Gestational Diabetes

As if my pregnancy didn’t start out bumpy enough (see: Dermoid Cyst During Pregnancy), in my 3rd trimester, I was diagnosed with Gestational Diabetes. Like the mature, reasonable person I am, I handled it like a pro… not. My OB’s office called to tell me during work, so I bottled up all my emotion and made it to the end of the day. Then I went home, fell into bed and sobbed my heart out. I probably spent a solid hour crying.

Shortly after being diagnosed, my OB sent me to a class on GD and organized a meeting with a nutritionist. I found the class to be a bit of a waste of time as I’d already learned most of the information covered by hours of internet research. Sitting down with the nutritionist was where the magic happened. While I had hoped to leave with a specific meal plan (eat x for breakfast, y for lunch, etc.) instead I got a crash course on nutrition labels, a recommended number of carbs and calories for a given day/meal and a guidebook on foods to avoid/indulge.

The nutritionist told me the best thing to do is to eat like normal for a few days or a week and track my blood sugar. Then, make changes based on what foods cause high blood sugar. In hindsight, I should have listened, but I was too scared of high blood sugar readings. Instead, I took the opposite approach where I cut nearly everything from my diet and slowly added foods back in to test the water. This approach left me eating a ton of eggs, Greek yogurt, hamburgers (no buns) and cottage cheese. Eventually, I got tired of only eating a few foods and started experimenting a little more. I generally kept my meals the same so adding in a new food made it pretty easy to determine the cause of any increases in my normal blood sugar readings.

For all the annoyances about GD, there are some perks. It requires hands-down the healthiest diet I’ve ever had. I regularly ate vegetables, tons of protein and consumed almost no sugar. I also didn’t gain a single pound my entire third trimester (I understand this isn’t always good- I’d gained the recommended weight in the first two trimesters, so there was no cause for concern). If you can stick to the diet, it’s a great and healthy lifestyle and certainly helps to lose the baby weight after delivery.

Which brings us to the best news about GD: after delivery, it usually goes away. Since the placenta is the cause of GD, once you deliver it, GD usually goes away. It was always a mystery as to why I had GD when I had almost no risk factors… until I delivered. My baby was about 9lbs and the placenta was in the 4-6lb range. A typical placenta weighs 1.5lbs. It’s not much of a surprise that a placenta that big would cause insulin issues. I immediately asked the nurse after delivery if I my diabetes was gone and if I could have a cookie. She asked the doctor. From what I remember of her response, my OB laughed and said something along the lines of “did you see that placenta? She’s fine” and I enjoyed way too many cookies (obviously sticking to the diet for weight loss wasn’t for me).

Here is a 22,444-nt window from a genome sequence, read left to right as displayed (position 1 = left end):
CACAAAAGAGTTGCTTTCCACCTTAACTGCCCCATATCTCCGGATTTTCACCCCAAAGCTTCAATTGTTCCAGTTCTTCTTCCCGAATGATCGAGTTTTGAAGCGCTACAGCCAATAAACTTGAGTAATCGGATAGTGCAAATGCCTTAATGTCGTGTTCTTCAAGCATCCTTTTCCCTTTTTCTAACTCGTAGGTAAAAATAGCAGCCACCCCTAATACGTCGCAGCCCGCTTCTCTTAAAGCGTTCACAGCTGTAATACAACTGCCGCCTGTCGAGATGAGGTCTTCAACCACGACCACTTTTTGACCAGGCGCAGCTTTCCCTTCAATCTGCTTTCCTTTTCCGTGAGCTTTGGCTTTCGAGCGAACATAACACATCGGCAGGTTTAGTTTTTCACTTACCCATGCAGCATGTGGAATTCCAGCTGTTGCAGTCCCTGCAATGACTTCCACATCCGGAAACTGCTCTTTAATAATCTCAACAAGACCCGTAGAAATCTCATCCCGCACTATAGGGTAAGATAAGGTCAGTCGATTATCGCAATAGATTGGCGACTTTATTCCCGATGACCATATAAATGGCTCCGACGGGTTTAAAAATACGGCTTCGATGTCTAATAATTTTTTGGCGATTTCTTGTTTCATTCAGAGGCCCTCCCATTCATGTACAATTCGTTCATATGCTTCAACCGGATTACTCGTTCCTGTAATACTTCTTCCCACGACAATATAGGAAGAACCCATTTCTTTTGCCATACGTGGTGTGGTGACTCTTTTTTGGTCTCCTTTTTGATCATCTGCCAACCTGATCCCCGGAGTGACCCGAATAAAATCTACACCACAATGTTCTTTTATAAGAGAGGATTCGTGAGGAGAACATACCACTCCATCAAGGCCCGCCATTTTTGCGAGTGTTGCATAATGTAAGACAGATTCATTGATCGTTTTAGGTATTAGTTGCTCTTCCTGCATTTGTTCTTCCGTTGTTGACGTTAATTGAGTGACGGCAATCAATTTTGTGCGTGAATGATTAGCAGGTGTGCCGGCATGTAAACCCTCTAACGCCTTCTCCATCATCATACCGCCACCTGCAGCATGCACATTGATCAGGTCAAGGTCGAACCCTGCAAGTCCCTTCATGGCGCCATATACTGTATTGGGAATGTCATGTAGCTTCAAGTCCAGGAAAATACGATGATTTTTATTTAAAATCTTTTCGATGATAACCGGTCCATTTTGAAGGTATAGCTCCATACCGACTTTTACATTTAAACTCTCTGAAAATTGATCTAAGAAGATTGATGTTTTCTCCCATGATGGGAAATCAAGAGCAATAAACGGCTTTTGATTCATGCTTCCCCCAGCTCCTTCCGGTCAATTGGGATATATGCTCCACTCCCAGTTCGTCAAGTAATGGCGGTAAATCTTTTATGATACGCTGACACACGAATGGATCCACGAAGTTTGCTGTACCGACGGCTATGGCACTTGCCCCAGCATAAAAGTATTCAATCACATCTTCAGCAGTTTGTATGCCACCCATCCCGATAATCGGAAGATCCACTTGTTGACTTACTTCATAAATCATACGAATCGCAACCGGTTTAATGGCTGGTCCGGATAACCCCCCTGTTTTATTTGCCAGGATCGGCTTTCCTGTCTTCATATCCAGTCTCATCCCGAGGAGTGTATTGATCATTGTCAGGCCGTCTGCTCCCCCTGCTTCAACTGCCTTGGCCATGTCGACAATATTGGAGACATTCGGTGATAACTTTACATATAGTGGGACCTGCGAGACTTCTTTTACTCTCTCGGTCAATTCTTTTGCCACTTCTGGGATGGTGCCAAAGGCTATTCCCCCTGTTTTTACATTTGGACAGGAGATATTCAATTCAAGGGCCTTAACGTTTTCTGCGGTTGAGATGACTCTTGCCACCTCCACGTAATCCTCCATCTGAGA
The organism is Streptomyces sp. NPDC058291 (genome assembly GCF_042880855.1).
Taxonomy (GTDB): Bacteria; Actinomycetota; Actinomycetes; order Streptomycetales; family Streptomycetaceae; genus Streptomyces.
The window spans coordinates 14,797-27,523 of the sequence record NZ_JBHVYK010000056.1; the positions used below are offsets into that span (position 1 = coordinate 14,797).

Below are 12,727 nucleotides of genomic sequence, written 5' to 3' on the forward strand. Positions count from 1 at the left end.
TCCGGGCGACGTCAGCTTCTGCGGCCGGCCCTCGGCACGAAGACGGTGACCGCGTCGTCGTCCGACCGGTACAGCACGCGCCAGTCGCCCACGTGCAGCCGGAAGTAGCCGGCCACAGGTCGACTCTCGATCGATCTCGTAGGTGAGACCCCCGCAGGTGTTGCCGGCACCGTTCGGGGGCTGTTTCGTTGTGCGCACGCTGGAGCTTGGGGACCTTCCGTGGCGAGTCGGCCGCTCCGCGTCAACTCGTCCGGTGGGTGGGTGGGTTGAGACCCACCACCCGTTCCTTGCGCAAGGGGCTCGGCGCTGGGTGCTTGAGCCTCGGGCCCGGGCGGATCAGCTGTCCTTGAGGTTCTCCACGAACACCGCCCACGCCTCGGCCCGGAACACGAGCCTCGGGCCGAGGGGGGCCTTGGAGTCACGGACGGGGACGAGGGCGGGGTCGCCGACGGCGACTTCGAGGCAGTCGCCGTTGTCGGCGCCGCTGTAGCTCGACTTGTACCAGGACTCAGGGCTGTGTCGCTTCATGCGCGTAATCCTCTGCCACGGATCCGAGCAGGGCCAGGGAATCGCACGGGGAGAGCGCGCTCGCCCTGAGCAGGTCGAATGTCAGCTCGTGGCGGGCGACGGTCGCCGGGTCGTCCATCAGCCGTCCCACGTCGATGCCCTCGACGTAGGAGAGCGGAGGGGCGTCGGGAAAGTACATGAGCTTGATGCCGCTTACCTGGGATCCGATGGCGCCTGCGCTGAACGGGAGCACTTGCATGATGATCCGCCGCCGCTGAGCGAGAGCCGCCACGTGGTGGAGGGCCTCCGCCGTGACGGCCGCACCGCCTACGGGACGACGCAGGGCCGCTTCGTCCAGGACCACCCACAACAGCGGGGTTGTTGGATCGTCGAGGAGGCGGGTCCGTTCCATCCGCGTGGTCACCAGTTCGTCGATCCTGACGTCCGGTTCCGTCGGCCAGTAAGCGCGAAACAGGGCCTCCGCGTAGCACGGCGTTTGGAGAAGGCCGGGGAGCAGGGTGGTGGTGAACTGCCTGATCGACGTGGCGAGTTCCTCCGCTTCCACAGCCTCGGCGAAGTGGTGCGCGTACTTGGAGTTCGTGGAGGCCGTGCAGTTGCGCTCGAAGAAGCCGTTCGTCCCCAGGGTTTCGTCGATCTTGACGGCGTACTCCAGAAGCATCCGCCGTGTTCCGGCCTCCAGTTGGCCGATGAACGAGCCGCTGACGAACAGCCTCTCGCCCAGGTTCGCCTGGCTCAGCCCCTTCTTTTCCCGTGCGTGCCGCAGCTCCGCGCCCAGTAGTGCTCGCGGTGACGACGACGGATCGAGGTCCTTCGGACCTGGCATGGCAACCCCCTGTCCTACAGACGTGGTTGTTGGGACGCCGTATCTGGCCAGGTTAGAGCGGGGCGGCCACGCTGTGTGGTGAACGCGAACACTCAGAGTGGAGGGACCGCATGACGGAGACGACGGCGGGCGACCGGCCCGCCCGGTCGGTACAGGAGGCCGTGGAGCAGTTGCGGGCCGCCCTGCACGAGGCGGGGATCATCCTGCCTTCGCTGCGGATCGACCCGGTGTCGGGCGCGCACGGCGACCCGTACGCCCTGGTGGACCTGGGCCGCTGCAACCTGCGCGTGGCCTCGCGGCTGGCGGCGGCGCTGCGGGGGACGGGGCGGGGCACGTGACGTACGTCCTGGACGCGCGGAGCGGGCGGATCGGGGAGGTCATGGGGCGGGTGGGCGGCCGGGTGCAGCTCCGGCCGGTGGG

I did a lot of reading on GD and diabetes in general during my third trimester. I’m the type that wants to know everything about something when it starts affecting my life (especially my food!). Through my reading I learned that there’s nothing you can do to prevent GD. Your pancreas produces insulin which lowers your blood sugar. The placenta produces an anti-insulin-absorption hormone. In most people, the pancreas is able to over-come this hormone by producing more insulin. For those of us with GD, the pancreas simply can’t keep up [1]. There’s nothing we can do about it and your pre-pregnancy/early pregnancy diet doesn’t influence whether or not you have GD.

Looking back, I laugh at my over-the-top reaction, but at the time, I was devastated. I knew so little about GD that I could only cry. I didn’t know the difference between GD and Type II Diabetes and simply could not fathom how I’d come to have any form of it at such a young age and healthy pre-pregnancy/pregnancy weight. Now, I know and like to share my knowledge with others. There is so much misinformation about GD and diabetes in general. The internet is an incredibly helpful place when just getting started, but also a very scary place filled with horror stories. Know that if you’re diagnosed with GD (whether you expected it or not), you’re not alone and it’s not the end of the world. Throw your pity party (Lord knows I did) and then change your diet/lifestyle for the betterment of yourself and your baby. You can do it! Besides, it’s probably only temporary and anyone can cut carbs/sugar for 10 or so weeks.


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  1. Pingback: Gestational Diabetes: Round 2 – K$ Krafts

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